Iris Schomaker: Between Abstraction and Figuration

Probing the boundary between abstraction and figuration, German born artist Iris Schomaker creates meditative portraits using little more than black and white. Depicting figures often lounging or sitting, Schomacker’s bold lines and geometric shapes contrast the relaxed nature of her subject. Seldom working from life, the artist compiles collages of photos, drawings and descriptions from magazines and music, which all contribute to the final, fragmented painting.

In Schomaker’s 2017 painting, Untitled, we are presented with a bird’s-eye view of her subject, who lounges across a rectangular shape resembling a sofa, while reading a book which the artist has left blank. The skirt worn by the figure is origami like in its fractured pleats, painted in Schomaker’s signature geometric style.

Her use of dense oil paint paired with pellucid watercolours, mirrors the tensions in her style of painting. Far from static, Schomaker employs the opposing paints in a way which allows the figure to appear softly in motion – gesturing at turning the page of a book, or perhaps shifting bodyweight from one arm to another. Untitled, sees Schomaker layer thin washes of watercolour to delicately offer a face to the figure. These layers of watercolour seem to mimic the effects of smudged charcoal, a subtle gesture which offsets the thick bold outline of the characters restrained body.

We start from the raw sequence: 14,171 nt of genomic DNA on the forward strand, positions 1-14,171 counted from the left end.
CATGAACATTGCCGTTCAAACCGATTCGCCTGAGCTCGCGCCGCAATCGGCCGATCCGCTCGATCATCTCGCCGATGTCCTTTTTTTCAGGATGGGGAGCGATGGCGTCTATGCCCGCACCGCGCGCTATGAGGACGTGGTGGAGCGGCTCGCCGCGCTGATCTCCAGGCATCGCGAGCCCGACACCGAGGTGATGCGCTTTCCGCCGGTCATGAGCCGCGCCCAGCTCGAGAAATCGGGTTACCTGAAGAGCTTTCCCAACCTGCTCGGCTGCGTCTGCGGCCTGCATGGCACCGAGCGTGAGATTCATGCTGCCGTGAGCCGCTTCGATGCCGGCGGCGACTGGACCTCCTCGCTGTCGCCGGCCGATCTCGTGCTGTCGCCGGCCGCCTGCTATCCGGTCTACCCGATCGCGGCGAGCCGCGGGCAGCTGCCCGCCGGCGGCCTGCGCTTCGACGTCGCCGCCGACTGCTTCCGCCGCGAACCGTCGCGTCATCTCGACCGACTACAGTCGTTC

Schomaker describes the figures in her portraits as ‘in a moment of being sunken into themselves. There is no distraction’. Schomaker’s works evoke sensations of forgetting time and space, immersed in reading a book or daydreaming. Her paintings test the limits of figuration, exploring the amount of detail necessary to imply a gesture or create an atmosphere, simultaneously zoning in and out of the subject.

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